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CRR 2 and BRRD 2 proposals

CRR 2 and BRRD 2 proposals

The European Commission proposed amendments to the Capital Requirements Regulation (CRR 2) and to the Bank Recovery and Resolution Directive (BRRD 2) in November 2016. The European Council has now agreed its response to these proposals.

However, the European Parliament has not yet finalised its negotiating position (although the Economic and Monetary Affairs Committee put forward its proposed amendments to CRR 2 on 19 June), so we do not yet have a final version of CRR 2 and BRRD 2 agreed among the Commission, Council and Parliament.


The Commission's November 2016 proposed amendments focused primarily on implementing the Basel Committee's revised market risk framework, the FSB's total loss absorbing capacity (TLAC) “term sheet” for G-SIBs, exposures to central clearing houses, counterparty credit risk, equity exposures to collective investment schemes, the net stable funding ratio, and public disclosures by banks.

Market risk

Now that the Basel Committee has put back the implementation date of the revised market risk framework from 2019 to 2022, the European Council has proposed that:

  1. The EBA should report, by end-September 2019, on the impact of the revised market risk framework on banks. Then, by end-June 2020, the Commission should if necessary put forward a legislative proposal to refine further the European implementation of the market risk framework.
  2. Banks should begin reporting their revised standardised approach market risk calculations to their supervisors no later than one year after the Commission adopts (prospectively by December 2019) a delegated act to fully operationalise the calculation of reporting requirements (so from end 2020).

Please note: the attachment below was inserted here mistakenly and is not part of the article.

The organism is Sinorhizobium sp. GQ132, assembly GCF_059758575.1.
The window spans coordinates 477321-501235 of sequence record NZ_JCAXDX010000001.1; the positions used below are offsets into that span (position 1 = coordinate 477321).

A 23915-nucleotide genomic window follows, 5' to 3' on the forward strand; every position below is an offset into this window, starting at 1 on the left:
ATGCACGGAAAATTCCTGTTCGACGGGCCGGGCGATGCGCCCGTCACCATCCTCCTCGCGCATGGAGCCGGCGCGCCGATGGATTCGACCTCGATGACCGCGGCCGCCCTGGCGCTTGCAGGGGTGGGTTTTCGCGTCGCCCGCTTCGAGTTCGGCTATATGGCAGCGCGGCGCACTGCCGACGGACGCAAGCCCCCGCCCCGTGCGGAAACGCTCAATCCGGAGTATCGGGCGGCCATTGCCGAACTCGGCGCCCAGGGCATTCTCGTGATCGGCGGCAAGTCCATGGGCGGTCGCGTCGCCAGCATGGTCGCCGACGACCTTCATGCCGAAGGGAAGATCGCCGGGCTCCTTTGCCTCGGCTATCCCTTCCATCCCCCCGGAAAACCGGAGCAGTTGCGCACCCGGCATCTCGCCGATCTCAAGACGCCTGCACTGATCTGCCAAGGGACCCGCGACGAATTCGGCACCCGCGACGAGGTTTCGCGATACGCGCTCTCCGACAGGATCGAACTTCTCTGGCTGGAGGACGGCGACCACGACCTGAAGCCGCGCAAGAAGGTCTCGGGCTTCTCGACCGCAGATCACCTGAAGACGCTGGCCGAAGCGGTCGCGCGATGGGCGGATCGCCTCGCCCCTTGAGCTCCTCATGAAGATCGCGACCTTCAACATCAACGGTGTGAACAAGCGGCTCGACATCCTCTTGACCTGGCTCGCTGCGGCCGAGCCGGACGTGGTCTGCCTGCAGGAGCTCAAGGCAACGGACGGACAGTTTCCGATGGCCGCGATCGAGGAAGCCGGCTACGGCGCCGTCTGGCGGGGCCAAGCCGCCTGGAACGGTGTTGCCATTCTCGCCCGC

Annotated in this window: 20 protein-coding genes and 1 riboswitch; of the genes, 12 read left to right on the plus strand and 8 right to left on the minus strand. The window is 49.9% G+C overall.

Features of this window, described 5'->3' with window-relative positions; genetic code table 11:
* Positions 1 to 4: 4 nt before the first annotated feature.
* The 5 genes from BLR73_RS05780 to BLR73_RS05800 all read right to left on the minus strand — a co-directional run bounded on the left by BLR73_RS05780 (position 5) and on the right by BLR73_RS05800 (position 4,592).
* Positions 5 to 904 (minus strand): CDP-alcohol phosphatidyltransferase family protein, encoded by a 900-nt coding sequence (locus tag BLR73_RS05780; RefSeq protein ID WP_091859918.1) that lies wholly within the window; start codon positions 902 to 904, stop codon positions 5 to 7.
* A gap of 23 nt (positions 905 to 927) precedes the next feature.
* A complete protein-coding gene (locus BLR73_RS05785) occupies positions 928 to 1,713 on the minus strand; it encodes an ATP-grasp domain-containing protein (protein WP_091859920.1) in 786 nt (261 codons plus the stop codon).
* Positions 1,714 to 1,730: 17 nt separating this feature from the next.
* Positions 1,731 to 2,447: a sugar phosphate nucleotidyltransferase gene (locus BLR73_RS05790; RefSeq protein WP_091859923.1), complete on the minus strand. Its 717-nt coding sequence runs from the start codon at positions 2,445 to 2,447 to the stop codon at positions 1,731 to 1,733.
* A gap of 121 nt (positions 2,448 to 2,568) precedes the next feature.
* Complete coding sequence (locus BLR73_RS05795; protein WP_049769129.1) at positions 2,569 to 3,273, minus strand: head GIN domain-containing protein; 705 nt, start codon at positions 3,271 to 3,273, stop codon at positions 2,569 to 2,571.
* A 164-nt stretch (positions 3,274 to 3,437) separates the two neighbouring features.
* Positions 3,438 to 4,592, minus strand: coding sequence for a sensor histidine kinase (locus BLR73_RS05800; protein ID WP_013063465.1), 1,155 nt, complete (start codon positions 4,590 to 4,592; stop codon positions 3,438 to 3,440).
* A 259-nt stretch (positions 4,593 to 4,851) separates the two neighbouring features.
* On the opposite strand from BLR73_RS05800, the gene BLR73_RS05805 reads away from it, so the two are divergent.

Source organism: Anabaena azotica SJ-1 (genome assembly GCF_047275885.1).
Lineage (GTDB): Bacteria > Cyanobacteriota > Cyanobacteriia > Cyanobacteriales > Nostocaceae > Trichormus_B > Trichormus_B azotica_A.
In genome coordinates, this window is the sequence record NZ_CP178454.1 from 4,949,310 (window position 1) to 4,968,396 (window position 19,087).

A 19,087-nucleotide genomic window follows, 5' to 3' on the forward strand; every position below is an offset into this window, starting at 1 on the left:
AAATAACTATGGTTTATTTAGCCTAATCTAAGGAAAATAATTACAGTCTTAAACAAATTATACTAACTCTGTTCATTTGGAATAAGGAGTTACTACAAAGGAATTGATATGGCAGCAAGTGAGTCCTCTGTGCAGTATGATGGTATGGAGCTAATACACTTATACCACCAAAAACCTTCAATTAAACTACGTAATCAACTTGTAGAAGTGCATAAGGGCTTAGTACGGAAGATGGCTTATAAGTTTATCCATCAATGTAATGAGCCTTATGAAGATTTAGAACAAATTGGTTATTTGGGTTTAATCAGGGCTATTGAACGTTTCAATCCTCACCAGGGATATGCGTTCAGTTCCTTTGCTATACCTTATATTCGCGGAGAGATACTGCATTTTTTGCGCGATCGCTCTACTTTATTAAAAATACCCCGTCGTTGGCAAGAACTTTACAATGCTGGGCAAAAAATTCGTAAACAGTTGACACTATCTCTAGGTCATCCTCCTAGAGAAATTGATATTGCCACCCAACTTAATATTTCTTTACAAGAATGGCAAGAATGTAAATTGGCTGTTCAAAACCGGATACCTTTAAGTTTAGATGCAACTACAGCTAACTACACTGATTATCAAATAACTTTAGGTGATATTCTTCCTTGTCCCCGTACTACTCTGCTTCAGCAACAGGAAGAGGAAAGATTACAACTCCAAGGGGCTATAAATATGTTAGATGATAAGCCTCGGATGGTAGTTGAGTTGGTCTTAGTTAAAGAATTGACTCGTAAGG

3. Banks that obtain approval to use the revised internal model approach for market risk should also report their IMA calculations from three years after the Commission delegated act (so from end 2022).
  4. The revised capital requirements for market risk (and the revised standardised approach to counterparty credit risk) should apply from four years after the date of entry into force of CRR 2 (so probably not until 2023).

Net stable funding ratio

The gross derivative liabilities add-on should be set at 5 percent, subject to the Basel Committee agreeing any new standards for this. This should avoid possible unintended consequences on the functioning of European financial markets and the provision of risk hedging tools to end-users.

Risk weight adjustments

The Council response confirms the lower risk weight for SMEs (a 23.81% reduction in the risk weighted exposure amount for SME exposures of up to EUR 1.5 million, and a 15% reductions for SME exposures beyond that). In addition, the Commission should review the treatment of high quality infrastructure projects three years after the CRR 2 enters into force, in order to assess its impact on the volume of infrastructure investments and the quality of investments.


The Council's response focuses on:

  1. Breaches of MREL requirements (including TLAC for G-SIBs) - to be addressed and remedied by resolution authorities, who should be able to prohibit certain distributions, and to require banks to restore the level of eligible instruments.
  2. Suspending payment or delivery obligations in resolution - the Commission's original proposal is reduced from five days to two days, and obligations owed to CCP systems and central banks are excluded.
  3. Minimum MREL requirements - to be set on a bank-by-bank basis as the higher of some percentage of risk weighted exposures, or 8 percent of total liabilities. But there is scope for resolution authorities to apply a requirement of less than 8 percent of total liabilities, and to allow a long transition period, to 2024 or potentially even later.
  4. The functioning of European resolution colleges for subsidiaries and branches of third country banks, including the read-across to intermediate parent undertakings.

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